Wednesday, July 8, 2020

Why Shame is the Wrong Tool to Deal with Infidelity

Here are some of the things I said to my husband after D-Day:
You're a liar.
You disgust me.
You are nothing but a cheater and a liar.
Why would I ever believe you because you are incapable of telling the truth.

The list goes on but my memory has grown fuzzy.
Pretty horrible, huh?
I'm not saying he didn't deserve my wrath. He did. He most definitely did.
What I am saying is that that those words not only did nothing to create the possibility for healing, they also weren't true (well, except for the disgust bit. I was pretty disgusted at that point).
But they hurt him. And that was really my intention. I wasn't capable of thinking more long-term than the next five-minutes. I was in the midst of survival mode – fight, flight or freeze. And I was fighting like hell. I wanted to hurt him like he'd hurt me. I wanted him to know that I would never forgive him for what he'd done. Which also, as fate would have it, turned out to be untrue.
But more to the point, if I'd been able to stop and think, to determine what my goal was, I might have realized that what I was doing – shaming my husband – wasn't going to help me achieve it.
Which is the great misunderstanding of shame.
We think shame makes people change their behaviour. But famed shame researcher Brené Brown gives us the bad news. It doesn’t. If anything, shame makes people double down on their bad behaviour (we’re seeing this shame-and-name culture online right now and it’s ugly).
What happens, Brown explains, is that shame hijacks our limbic system – we go into survival mode. That’s our primitive brain, our reptile brain. Shame, she says, “corrodes that part of us that believes we can ever be different.”
Sadly, a lot of us grew up being shamed. More than likely, our partners did too. It’s a frequently used tool by those in authority. But shame drives a lot of bad behaviour. Shame doesn’t urge us be better, it tells us we never will be.
You’re never going to be anything but a loser, we might have heard.
Why can’t you do anything right?
Or, my husband’s father’s favorite: You’re nothing but a quitter.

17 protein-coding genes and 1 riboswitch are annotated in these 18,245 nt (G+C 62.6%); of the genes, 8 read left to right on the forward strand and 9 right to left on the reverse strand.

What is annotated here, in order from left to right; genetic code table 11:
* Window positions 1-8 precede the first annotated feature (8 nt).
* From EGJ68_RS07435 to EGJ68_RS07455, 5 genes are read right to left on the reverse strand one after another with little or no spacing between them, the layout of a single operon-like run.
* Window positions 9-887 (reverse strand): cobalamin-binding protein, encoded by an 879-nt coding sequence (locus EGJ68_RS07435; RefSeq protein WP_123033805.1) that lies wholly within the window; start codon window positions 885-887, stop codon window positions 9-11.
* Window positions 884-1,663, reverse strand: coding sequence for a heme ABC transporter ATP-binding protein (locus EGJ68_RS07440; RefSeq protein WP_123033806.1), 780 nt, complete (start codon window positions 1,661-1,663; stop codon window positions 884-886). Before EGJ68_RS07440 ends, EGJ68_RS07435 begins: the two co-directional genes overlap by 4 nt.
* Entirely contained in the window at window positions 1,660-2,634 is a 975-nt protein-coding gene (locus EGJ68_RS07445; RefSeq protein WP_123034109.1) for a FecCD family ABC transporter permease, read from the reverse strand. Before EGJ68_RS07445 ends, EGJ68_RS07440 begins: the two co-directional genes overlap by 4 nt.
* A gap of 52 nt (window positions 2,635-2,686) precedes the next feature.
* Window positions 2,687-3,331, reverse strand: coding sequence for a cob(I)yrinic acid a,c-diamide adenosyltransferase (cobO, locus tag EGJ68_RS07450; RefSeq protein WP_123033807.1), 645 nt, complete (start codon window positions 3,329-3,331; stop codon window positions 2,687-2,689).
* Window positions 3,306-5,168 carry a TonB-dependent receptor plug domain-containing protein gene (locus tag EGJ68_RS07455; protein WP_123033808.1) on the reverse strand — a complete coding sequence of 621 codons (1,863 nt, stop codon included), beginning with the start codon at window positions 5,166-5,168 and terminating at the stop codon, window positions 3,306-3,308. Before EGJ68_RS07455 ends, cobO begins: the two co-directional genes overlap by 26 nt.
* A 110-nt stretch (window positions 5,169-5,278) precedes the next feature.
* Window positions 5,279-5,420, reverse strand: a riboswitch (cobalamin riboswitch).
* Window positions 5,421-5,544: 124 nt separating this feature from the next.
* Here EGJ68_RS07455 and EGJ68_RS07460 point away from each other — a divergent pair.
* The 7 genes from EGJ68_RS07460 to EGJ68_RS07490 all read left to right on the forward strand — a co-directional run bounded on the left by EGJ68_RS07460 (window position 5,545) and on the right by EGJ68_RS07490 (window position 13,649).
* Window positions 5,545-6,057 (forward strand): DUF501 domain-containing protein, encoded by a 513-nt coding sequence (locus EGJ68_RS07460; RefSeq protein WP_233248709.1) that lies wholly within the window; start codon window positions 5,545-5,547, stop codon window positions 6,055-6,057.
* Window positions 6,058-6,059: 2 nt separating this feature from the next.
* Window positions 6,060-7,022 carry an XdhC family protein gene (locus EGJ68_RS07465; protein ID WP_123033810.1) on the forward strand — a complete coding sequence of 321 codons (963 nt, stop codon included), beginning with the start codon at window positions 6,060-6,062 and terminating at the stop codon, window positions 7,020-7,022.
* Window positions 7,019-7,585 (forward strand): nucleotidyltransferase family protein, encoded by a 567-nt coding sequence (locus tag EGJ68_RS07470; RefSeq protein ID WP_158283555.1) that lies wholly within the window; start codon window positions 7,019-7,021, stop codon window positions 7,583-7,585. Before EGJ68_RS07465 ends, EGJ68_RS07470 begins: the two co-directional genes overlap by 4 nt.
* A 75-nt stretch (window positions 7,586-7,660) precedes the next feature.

And here I was, post D-Day, shaming my husband, albeit unintentionally. I was doing to him exactly what had been done to him as a child. And what he’d done to himself ever since.
Shame drives bad behaviour, Brown reminds us again.
So much of my husband’s acting out was rooted in his childhood shame. Shame kills intimacy. Shame kills empathy. Brown puts it this way: “It’s much more likely to be the cause of harmful and destructive behaviours than the cure.”
I’ve been thinking about this in the context of infidelity lately. I’ve long thought that our culture, while it loves a redemption story, loves a consistent narrative more. While we hold the possibility that people can change, we’re suspicious of it. That “once a cheater, always a cheater” mentality leaves no room for redemption, for reinvention.
Why do we make it so hard for people to redeem themselves? Why do we insist on labelling people rather than labelling their behaviour? It might seem like semantics but it’s rooted in shaming. That’s not, of course, to say that bad behaviour shouldn’t be called out. It absolutely should, especially cheating, which causes so much damage and pain to partners and kids. But there is a world of difference between expecting someone who cheated to figure out why he did and how to ensure he never does it again, and labelling them a cheater. The first allows for change. The second…does not.
I’ve long believed that my willingness to give my husband the chance to change stemmed from having grown up with an alcoholic who got sober. I had seen someone, who everyone else had given up on, choose a better path. And I had watched her not only get sober but get wise about it. I knew people could change because I’d seen it. Might my perspective have been different if she’d never stopped drinking? Probably.
It must be a careful dance, between wanting to believe our partners can change and being realistic about whether they will. Change is not a straight trajectory. It zigs and it zags but someone truly intent on becoming better will self-correct.
As Brown reminds us, when you see someone making amends, apologizing, doing better, that’s about guilt not shame.
But if they do not make amends, if it becomes clear that their words are not backed up by actions – if they refuse counselling, if they resist giving you passwords, if they push back against boundaries you’ve set in order to feel emotionally safe with someone capable of cheating, then that’s important information. And all the shaming in the world isn’t going to create that change if it isn’t coming from a reckoning within.

Thursday, July 2, 2020

Thursday's Thought

Perfectionism is not the same thing as striving 
to be your best. Perfectionism is the belief 
that if we live perfect, look perfect, and act perfect, 
we can minimize or avoid the pain of blame, 
judgement, and shame. It's a shield.
~Brené Brown

Tuesday, June 30, 2020

Feeling It All

There is a story that Glennon Doyle tells in Untamed. She is at her first AA meeting and talking to a veteran 12-stepper, who says something that stuns her. "Feelings are for feeling," the sage says. "All of them. Even the hard ones."
It's an inflection point for Doyle who had, to that point, spent her life trying to be pleasing to others. To look right, to act right, to feel right. Happy was the goal, for herself and others. And yet...she felt all these other feelings too so what was she doing wrong?
Nothing, according to this woman. "Feelings are for feeling. All of them."